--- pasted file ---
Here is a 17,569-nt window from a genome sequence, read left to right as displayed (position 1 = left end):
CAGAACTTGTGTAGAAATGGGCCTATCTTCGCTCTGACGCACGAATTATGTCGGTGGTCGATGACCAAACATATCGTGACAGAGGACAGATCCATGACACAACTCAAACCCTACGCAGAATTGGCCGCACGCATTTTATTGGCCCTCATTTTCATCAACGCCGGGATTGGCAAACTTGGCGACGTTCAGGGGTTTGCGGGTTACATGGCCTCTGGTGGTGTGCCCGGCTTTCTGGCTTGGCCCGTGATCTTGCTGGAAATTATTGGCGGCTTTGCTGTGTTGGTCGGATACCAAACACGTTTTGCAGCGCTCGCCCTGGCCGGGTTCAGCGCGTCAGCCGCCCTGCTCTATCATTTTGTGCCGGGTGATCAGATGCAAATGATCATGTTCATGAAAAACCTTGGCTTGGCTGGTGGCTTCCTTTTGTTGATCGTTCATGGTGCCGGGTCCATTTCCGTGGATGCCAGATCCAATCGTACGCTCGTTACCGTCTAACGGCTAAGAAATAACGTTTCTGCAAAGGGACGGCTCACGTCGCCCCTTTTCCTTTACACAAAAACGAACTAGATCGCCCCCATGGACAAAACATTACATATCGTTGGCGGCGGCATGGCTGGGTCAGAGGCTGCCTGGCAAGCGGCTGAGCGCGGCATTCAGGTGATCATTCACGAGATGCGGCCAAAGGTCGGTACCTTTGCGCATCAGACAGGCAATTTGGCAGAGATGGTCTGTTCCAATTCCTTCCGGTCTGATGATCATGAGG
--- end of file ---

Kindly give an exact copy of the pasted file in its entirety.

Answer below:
Here is a 17,569-nt window from a genome sequence, read left to right as displayed (position 1 = left end):
CAGAACTTGTGTAGAAATGGGCCTATCTTCGCTCTGACGCACGAATTATGTCGGTGGTCGATGACCAAACATATCGTGACAGAGGACAGATCCATGACACAACTCAAACCCTACGCAGAATTGGCCGCACGCATTTTATTGGCCCTCATTTTCATCAACGCCGGGATTGGCAAACTTGGCGACGTTCAGGGGTTTGCGGGTTACATGGCCTCTGGTGGTGTGCCCGGCTTTCTGGCTTGGCCCGTGATCTTGCTGGAAATTATTGGCGGCTTTGCTGTGTTGGTCGGATACCAAACACGTTTTGCAGCGCTCGCCCTGGCCGGGTTCAGCGCGTCAGCCGCCCTGCTCTATCATTTTGTGCCGGGTGATCAGATGCAAATGATCATGTTCATGAAAAACCTTGGCTTGGCTGGTGGCTTCCTTTTGTTGATCGTTCATGGTGCCGGGTCCATTTCCGTGGATGCCAGATCCAATCGTACGCTCGTTACCGTCTAACGGCTAAGAAATAACGTTTCTGCAAAGGGACGGCTCACGTCGCCCCTTTTCCTTTACACAAAAACGAACTAGATCGCCCCCATGGACAAAACATTACATATCGTTGGCGGCGGCATGGCTGGGTCAGAGGCTGCCTGGCAAGCGGCTGAGCGCGGCATTCAGGTGATCATTCACGAGATGCGGCCAAAGGTCGGTACCTTTGCGCATCAGACAGGCAATTTGGCAGAGATGGTCTGTTCCAATTCCTTCCGGTCTGATGATCATGAGG